Aims of this thesis

In Part I the focus is on experimental models of migraine, that are applied in pharmacological as well as in pathophysiological studies. Calcitonin gene-related peptide is the key neuropeptide in migraine pathophysiology. CGRP is being extensively researched, especially as a novel anti-migraine drug target. In Chapter 3 we review existing experimental models that can be applied to study the effects of the novel CGRP receptor antagonists and the recently developed antibodies directed against CGRP and its receptor. In Chapter 4 we comment on an existing experimental model to demonstrate its limitations with regard to distinguishing between structures important to migraine, like the intracranial part of the middle meningeal artery. In Chapter 5 we describe our experimental trigeminal nerve-mediated vasodilatation model. We developed this model to study trigeminovascular pathophysiological and pharmacological mechanisms of migraine. In Chapter 6 we investigate the effects of the anti-migraine drug sumatriptan with this model, to validate it as a biomarker for studies on future anti-migraine drugs. Besides its direct burden, migraine has recently also been identified as a major independent risk factor for cardiovascular disease. Yet, cross-sectional studies investigating the vascular dysfunction in migraine patients have reported conflicting results. This may relate to the fact that the experimental models used to identify vascular dysfunction were diverse and often limited. Therefore, in Chapter 7 we compared different measures of vascular function to assess their reproducibility and their usefulness to identify endothelial dysfunction. In Chapter 8 we applied one of these measures, the post-occlusive reactive hyperemia (PORH), to characterize the microvascular function in a knock-in mouse (V235fs KI mice) model of migraine.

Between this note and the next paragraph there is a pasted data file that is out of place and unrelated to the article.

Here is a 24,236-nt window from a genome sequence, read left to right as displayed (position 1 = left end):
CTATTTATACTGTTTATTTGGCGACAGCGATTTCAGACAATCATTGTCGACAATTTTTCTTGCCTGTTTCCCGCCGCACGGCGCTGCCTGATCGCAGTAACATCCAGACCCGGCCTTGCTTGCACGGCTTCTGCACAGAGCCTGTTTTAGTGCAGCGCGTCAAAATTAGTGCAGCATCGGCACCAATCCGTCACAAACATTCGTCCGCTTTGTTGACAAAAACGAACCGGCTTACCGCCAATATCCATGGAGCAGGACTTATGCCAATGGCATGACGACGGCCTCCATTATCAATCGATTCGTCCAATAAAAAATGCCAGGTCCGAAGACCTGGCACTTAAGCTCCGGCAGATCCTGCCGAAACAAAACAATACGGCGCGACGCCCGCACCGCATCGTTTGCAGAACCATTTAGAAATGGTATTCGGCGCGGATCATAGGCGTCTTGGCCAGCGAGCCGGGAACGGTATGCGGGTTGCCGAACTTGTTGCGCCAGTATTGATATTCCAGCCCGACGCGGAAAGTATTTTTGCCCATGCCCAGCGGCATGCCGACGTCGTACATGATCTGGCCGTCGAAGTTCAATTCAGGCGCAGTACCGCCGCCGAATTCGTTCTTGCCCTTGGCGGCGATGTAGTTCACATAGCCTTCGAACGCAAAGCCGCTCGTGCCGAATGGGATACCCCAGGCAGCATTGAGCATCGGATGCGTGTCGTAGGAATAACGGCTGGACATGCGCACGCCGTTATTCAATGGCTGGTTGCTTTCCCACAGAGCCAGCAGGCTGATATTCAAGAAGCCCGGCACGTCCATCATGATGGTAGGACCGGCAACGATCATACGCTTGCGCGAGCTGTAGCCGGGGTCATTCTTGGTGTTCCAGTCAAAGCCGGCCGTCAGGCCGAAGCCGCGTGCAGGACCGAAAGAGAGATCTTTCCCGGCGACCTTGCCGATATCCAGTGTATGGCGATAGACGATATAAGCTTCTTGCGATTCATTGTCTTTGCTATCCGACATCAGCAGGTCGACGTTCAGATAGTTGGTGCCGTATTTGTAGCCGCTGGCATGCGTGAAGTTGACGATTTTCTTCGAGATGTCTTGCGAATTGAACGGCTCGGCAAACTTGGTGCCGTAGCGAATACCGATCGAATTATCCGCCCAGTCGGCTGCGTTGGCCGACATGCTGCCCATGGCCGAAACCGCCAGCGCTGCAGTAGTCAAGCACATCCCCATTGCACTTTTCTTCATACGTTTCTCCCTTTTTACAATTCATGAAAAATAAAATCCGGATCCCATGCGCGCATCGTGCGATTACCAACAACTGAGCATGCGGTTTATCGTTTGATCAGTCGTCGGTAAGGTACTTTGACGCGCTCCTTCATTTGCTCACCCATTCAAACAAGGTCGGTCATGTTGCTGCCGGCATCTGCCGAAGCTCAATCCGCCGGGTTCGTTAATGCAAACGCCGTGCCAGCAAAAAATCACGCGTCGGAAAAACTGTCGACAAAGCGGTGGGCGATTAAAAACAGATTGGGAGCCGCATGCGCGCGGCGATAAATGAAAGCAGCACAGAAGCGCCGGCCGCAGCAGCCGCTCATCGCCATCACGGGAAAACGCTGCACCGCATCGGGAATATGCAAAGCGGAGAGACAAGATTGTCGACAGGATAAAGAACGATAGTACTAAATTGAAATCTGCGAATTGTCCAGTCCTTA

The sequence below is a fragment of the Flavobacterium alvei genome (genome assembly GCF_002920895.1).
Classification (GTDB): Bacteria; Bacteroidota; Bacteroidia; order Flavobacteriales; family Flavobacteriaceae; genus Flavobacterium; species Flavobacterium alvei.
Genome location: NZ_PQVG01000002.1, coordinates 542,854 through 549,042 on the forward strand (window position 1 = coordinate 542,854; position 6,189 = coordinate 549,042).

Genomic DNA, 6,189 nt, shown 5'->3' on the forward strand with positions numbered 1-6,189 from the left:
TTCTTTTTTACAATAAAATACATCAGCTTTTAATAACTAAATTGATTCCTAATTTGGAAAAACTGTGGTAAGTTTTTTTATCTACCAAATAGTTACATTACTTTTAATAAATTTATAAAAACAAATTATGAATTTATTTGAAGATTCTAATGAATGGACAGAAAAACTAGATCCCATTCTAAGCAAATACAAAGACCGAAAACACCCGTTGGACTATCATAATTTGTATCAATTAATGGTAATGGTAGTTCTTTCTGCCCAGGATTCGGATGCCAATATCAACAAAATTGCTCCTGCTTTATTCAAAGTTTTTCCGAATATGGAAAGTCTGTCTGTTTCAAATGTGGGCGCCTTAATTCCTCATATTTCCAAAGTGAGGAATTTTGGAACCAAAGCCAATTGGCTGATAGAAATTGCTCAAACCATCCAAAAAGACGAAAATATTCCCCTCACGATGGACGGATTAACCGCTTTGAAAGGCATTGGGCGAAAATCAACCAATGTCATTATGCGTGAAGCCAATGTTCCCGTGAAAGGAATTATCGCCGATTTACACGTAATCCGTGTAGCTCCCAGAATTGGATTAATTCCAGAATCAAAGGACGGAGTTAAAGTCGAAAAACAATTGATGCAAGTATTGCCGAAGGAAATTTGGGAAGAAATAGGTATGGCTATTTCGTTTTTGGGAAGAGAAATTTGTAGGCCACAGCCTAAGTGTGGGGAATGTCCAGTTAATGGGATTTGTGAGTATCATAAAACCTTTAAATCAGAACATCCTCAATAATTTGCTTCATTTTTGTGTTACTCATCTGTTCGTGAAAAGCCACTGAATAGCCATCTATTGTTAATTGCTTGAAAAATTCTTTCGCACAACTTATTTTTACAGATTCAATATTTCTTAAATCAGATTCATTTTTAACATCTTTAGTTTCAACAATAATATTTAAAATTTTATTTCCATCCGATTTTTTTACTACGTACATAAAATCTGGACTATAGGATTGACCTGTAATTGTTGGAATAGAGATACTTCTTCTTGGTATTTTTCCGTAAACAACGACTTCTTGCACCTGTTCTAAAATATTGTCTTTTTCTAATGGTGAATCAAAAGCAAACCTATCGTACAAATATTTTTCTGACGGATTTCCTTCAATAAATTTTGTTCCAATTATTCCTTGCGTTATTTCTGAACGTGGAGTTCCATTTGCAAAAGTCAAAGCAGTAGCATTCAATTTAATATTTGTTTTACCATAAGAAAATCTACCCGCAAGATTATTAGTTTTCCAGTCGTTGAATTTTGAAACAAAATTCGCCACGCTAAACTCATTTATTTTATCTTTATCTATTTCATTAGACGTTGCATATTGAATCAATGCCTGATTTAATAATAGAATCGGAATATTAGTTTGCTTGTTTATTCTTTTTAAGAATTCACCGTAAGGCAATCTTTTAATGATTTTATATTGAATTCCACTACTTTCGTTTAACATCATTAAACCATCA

In Part II we evaluate the role of female sex hormones in migraine. The prevalence of migraine is much higher in women than in men. Hormonal milestones in women are accompanied by changes in frequency and prevalence of migraine. In Chapter 9 we review the effect of the perimenopausal period on migraine. In Chapter 10 we have performed a detailed pathophysiological study to investigate the influence of the menstrual cycle on trigeminovascular activation in patients with menstruallyrelated migraine, making use of the trigeminovascular model described in Chapter 5. In Chapter 11 we performed a similar study on the human forearm, allowing a comparison of the forehead findings with peripheral findings.

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A.H.J. Danser (Jan)
Erasmus University Rotterdam
The research described in this thesis was supported by: The Netherlands Organization for Scientific Research 14 (NWO) [VIDI 917.11.349 ], The Dutch Brain Foundation; Printing of this thesis was generously supported by: Unilever, R&D Vlaardingen Nederland, Perimed AB, Järfälla Sweden, Nederlandse Hoofdpijn Vereniging
Erasmus MC: University Medical Center Rotterdam

Ibrahimi, K. (2015, October 14). Microvasculature, the Trigeminal System and Migraine. Retrieved from